*I run, therefore I'm injured.*

It was Puffing Billy that did it. My win against the train came at a cost - a nagging groin injury which I'm only just starting to see the back end of six weeks later. That means I have about six hours a week to try to fill a running-shaped hole in my schedule. I could use those six hours to spend more time with family, or donate my time to a charity. But I’m not going to do that. Instead, I’m going to spend it looking at data. Running data. Ultra running data.

Why? Because I’m a data guy. That’s my job – to look at data and turn it into information. So, what information can I find in the world of running data? Specifically, I’m interested in data from ultra marathons and what it can tell us about those who do well and those who do less well. (Yes, yes, everyone who completes an ultra has done well, but the cold hard fact is, some do better than others. They are races, after all.)

At the outset, I’m going to confess that I offer no guarantee of the statistical validity of my findings. Maybe if I had enough data, I could offer this. But I don’t. Or at least, I can’t be bothered finding enough. Instead, I’ve looked at two of Australia’s biggest 100km races (which couldn’t really be more different in terms of terrain) – UTA 100 (nee: The North Face 100) and the Surf Coast Century. I picked these two events because of (1) the size of the start list and (2) the checkpoint data that’s available for these races.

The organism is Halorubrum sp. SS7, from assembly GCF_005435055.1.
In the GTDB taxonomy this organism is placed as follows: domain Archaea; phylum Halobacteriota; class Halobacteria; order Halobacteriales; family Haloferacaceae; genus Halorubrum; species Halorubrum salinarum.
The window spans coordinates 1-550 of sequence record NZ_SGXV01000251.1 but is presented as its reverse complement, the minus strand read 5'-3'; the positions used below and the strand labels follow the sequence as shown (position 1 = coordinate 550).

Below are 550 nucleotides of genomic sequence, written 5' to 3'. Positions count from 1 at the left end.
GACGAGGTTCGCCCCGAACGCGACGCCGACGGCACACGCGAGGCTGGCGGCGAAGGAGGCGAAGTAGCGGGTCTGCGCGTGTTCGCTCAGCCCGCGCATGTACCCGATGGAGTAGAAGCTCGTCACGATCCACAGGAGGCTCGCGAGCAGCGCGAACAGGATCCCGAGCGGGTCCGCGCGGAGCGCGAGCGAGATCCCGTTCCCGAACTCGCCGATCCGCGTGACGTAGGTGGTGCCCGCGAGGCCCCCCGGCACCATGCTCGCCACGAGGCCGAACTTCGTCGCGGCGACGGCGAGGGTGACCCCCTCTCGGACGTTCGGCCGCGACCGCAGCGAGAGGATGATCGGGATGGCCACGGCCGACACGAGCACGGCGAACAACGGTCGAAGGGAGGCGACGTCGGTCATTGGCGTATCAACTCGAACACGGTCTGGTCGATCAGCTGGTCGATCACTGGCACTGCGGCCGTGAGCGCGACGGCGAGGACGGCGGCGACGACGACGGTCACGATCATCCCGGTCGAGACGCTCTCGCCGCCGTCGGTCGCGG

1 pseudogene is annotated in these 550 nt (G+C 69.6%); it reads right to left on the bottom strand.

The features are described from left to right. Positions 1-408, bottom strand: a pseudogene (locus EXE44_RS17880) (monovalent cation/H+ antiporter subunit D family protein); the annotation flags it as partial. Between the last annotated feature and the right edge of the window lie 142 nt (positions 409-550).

I wanted to focus on pacing and specifically, which groups did it well and which did it not so well. Did the front runners go out hard and barely hold on? Did the backmarkers take it easy at the start, knowing they had a long day ahead of them? Or was it the opposite? Were women better than men? Old better than young? Did certain parts of the course slow down the back-of-the-packers more, relative to the guys and girls at the front? Or, did it not matter – did fast runners slow down at the same rate as slow runners?

Why the focus on pacing? It just so happens that it’s an area that I’ve worked very hard on in recent years. My main goal in a race is now to perform better in the second half of the race relative to the average runner and runners around my final position – if I don’t do that, I’m disappointed.

Onto the results.

Firstly, UTA 100.

I used the checkpoint data currently available for the 2015 edition of the race to split the race into eight segments, as well as a rough first “half” (0-46km) and second “half” (46-100km). I was first interested in how much longer the second “half” of the race took, compared to the first (remember, the second “half” is actually 17% longer than the first). On average, across all competitors with the relevant data, the average “slow down” was 60% - that is, the 46-100km segment took 60% longer than the 0-46km segment.

It turns out that, on average, there was no difference in the proportional slow down between men (607 runners) and women (171 runners) – both had an average slow down of 60%.

More differences emerged when you looked at the finishing position of the runner. And it’s important here to remember that I’m not comparing overall times – just the rate at which different runners slow down over the race. There’s no rule that says a slow person will slow down faster than a fast person – it’s all about how you judge your own level of effort and endurance. Think about a 10km race – a 34 minute runner and a 60 minute runner can have an identical ‘slow down’ rate if they’re both good at pacing to their ability.